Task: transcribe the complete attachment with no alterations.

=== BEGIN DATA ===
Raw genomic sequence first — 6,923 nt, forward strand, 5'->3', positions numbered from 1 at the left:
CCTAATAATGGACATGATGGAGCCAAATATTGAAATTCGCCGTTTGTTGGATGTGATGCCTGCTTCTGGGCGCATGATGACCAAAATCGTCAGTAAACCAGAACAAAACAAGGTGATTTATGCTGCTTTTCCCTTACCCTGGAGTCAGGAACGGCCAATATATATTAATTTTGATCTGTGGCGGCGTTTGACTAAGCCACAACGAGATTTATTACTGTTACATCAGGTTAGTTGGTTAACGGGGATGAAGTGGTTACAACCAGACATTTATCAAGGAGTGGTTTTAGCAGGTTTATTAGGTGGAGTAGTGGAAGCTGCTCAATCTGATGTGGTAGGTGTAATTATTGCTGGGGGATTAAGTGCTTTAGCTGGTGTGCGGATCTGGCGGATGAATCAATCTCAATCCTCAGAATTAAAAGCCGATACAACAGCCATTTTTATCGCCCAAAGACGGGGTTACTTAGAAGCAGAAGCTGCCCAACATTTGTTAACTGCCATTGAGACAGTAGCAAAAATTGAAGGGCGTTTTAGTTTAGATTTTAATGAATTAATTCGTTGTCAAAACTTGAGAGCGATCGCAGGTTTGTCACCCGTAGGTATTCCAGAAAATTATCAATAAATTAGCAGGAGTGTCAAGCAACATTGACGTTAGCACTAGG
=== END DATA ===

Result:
Raw genomic sequence first — 6,923 nt, forward strand, 5'->3', positions numbered from 1 at the left:
CCTAATAATGGACATGATGGAGCCAAATATTGAAATTCGCCGTTTGTTGGATGTGATGCCTGCTTCTGGGCGCATGATGACCAAAATCGTCAGTAAACCAGAACAAAACAAGGTGATTTATGCTGCTTTTCCCTTACCCTGGAGTCAGGAACGGCCAATATATATTAATTTTGATCTGTGGCGGCGTTTGACTAAGCCACAACGAGATTTATTACTGTTACATCAGGTTAGTTGGTTAACGGGGATGAAGTGGTTACAACCAGACATTTATCAAGGAGTGGTTTTAGCAGGTTTATTAGGTGGAGTAGTGGAAGCTGCTCAATCTGATGTGGTAGGTGTAATTATTGCTGGGGGATTAAGTGCTTTAGCTGGTGTGCGGATCTGGCGGATGAATCAATCTCAATCCTCAGAATTAAAAGCCGATACAACAGCCATTTTTATCGCCCAAAGACGGGGTTACTTAGAAGCAGAAGCTGCCCAACATTTGTTAACTGCCATTGAGACAGTAGCAAAAATTGAAGGGCGTTTTAGTTTAGATTTTAATGAATTAATTCGTTGTCAAAACTTGAGAGCGATCGCAGGTTTGTCACCCGTAGGTATTCCAGAAAATTATCAATAAATTAGCAGGAGTGTCAAGCAACATTGACGTTAGCACTAGG